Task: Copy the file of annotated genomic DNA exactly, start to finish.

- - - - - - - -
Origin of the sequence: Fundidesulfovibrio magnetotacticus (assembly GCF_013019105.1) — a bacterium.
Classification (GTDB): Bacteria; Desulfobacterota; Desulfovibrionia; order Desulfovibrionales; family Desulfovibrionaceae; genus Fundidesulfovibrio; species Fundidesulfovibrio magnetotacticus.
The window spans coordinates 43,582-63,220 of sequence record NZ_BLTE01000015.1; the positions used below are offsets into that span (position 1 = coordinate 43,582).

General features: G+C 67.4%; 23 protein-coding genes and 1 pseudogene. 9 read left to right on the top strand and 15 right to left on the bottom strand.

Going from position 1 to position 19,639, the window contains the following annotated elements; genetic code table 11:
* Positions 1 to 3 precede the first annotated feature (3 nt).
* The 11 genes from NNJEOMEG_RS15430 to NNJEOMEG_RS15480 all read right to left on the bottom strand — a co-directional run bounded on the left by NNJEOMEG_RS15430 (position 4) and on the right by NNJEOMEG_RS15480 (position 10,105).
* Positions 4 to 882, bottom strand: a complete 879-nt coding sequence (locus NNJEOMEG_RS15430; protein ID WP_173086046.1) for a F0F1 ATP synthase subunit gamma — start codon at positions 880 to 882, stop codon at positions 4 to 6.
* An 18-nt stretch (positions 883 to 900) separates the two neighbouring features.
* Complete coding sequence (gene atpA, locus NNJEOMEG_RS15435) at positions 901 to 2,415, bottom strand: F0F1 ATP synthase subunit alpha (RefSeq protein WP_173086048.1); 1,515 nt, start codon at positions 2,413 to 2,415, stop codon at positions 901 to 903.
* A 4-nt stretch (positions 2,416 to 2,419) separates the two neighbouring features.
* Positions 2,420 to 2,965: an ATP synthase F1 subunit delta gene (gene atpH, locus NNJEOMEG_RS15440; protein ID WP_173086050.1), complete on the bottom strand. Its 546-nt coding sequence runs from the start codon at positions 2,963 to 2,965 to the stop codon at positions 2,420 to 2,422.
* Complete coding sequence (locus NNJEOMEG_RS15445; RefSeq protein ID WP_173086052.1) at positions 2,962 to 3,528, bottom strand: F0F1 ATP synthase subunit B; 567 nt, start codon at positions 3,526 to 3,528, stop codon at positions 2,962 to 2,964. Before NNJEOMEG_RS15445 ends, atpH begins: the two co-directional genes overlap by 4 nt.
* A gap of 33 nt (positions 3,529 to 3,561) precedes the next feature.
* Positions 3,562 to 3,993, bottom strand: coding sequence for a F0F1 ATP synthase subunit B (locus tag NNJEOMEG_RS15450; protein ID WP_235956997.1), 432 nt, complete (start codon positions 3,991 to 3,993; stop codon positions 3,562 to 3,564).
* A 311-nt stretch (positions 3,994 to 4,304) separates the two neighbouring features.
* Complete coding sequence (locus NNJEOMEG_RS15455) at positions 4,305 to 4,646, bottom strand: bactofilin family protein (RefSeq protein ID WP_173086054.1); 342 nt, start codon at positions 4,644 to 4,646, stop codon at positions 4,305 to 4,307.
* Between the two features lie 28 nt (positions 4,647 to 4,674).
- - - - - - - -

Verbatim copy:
Origin of the sequence: Fundidesulfovibrio magnetotacticus (assembly GCF_013019105.1) — a bacterium.
Classification (GTDB): Bacteria; Desulfobacterota; Desulfovibrionia; order Desulfovibrionales; family Desulfovibrionaceae; genus Fundidesulfovibrio; species Fundidesulfovibrio magnetotacticus.
The window spans coordinates 43,582-63,220 of sequence record NZ_BLTE01000015.1; the positions used below are offsets into that span (position 1 = coordinate 43,582).

General features: G+C 67.4%; 23 protein-coding genes and 1 pseudogene. 9 read left to right on the top strand and 15 right to left on the bottom strand.

Going from position 1 to position 19,639, the window contains the following annotated elements; genetic code table 11:
* Positions 1 to 3 precede the first annotated feature (3 nt).
* The 11 genes from NNJEOMEG_RS15430 to NNJEOMEG_RS15480 all read right to left on the bottom strand — a co-directional run bounded on the left by NNJEOMEG_RS15430 (position 4) and on the right by NNJEOMEG_RS15480 (position 10,105).
* Positions 4 to 882, bottom strand: a complete 879-nt coding sequence (locus NNJEOMEG_RS15430; protein ID WP_173086046.1) for a F0F1 ATP synthase subunit gamma — start codon at positions 880 to 882, stop codon at positions 4 to 6.
* An 18-nt stretch (positions 883 to 900) separates the two neighbouring features.
* Complete coding sequence (gene atpA, locus NNJEOMEG_RS15435) at positions 901 to 2,415, bottom strand: F0F1 ATP synthase subunit alpha (RefSeq protein WP_173086048.1); 1,515 nt, start codon at positions 2,413 to 2,415, stop codon at positions 901 to 903.
* A 4-nt stretch (positions 2,416 to 2,419) separates the two neighbouring features.
* Positions 2,420 to 2,965: an ATP synthase F1 subunit delta gene (gene atpH, locus NNJEOMEG_RS15440; protein ID WP_173086050.1), complete on the bottom strand. Its 546-nt coding sequence runs from the start codon at positions 2,963 to 2,965 to the stop codon at positions 2,420 to 2,422.
* Complete coding sequence (locus NNJEOMEG_RS15445; RefSeq protein ID WP_173086052.1) at positions 2,962 to 3,528, bottom strand: F0F1 ATP synthase subunit B; 567 nt, start codon at positions 3,526 to 3,528, stop codon at positions 2,962 to 2,964. Before NNJEOMEG_RS15445 ends, atpH begins: the two co-directional genes overlap by 4 nt.
* A gap of 33 nt (positions 3,529 to 3,561) precedes the next feature.
* Positions 3,562 to 3,993, bottom strand: coding sequence for a F0F1 ATP synthase subunit B (locus tag NNJEOMEG_RS15450; protein ID WP_235956997.1), 432 nt, complete (start codon positions 3,991 to 3,993; stop codon positions 3,562 to 3,564).
* A 311-nt stretch (positions 3,994 to 4,304) separates the two neighbouring features.
* Complete coding sequence (locus NNJEOMEG_RS15455) at positions 4,305 to 4,646, bottom strand: bactofilin family protein (RefSeq protein ID WP_173086054.1); 342 nt, start codon at positions 4,644 to 4,646, stop codon at positions 4,305 to 4,307.
* Between the two features lie 28 nt (positions 4,647 to 4,674).